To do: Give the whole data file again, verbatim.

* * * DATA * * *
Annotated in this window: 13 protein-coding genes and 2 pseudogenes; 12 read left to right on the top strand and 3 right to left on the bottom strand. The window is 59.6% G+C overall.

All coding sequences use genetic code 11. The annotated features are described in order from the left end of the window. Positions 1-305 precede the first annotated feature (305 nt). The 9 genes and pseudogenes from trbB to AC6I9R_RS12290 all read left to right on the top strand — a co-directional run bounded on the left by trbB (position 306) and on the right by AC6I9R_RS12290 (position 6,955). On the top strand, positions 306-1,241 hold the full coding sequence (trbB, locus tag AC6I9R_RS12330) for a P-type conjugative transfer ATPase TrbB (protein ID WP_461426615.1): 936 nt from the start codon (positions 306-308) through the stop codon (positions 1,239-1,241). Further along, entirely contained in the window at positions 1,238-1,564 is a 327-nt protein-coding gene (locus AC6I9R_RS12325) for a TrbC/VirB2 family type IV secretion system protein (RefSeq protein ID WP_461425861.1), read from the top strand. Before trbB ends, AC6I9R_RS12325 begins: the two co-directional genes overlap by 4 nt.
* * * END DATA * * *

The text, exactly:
Annotated in this window: 13 protein-coding genes and 2 pseudogenes; 12 read left to right on the top strand and 3 right to left on the bottom strand. The window is 59.6% G+C overall.

All coding sequences use genetic code 11. The annotated features are described in order from the left end of the window. Positions 1-305 precede the first annotated feature (305 nt). The 9 genes and pseudogenes from trbB to AC6I9R_RS12290 all read left to right on the top strand — a co-directional run bounded on the left by trbB (position 306) and on the right by AC6I9R_RS12290 (position 6,955). On the top strand, positions 306-1,241 hold the full coding sequence (trbB, locus tag AC6I9R_RS12330) for a P-type conjugative transfer ATPase TrbB (protein ID WP_461426615.1): 936 nt from the start codon (positions 306-308) through the stop codon (positions 1,239-1,241). Further along, entirely contained in the window at positions 1,238-1,564 is a 327-nt protein-coding gene (locus AC6I9R_RS12325) for a TrbC/VirB2 family type IV secretion system protein (RefSeq protein ID WP_461425861.1), read from the top strand. Before trbB ends, AC6I9R_RS12325 begins: the two co-directional genes overlap by 4 nt.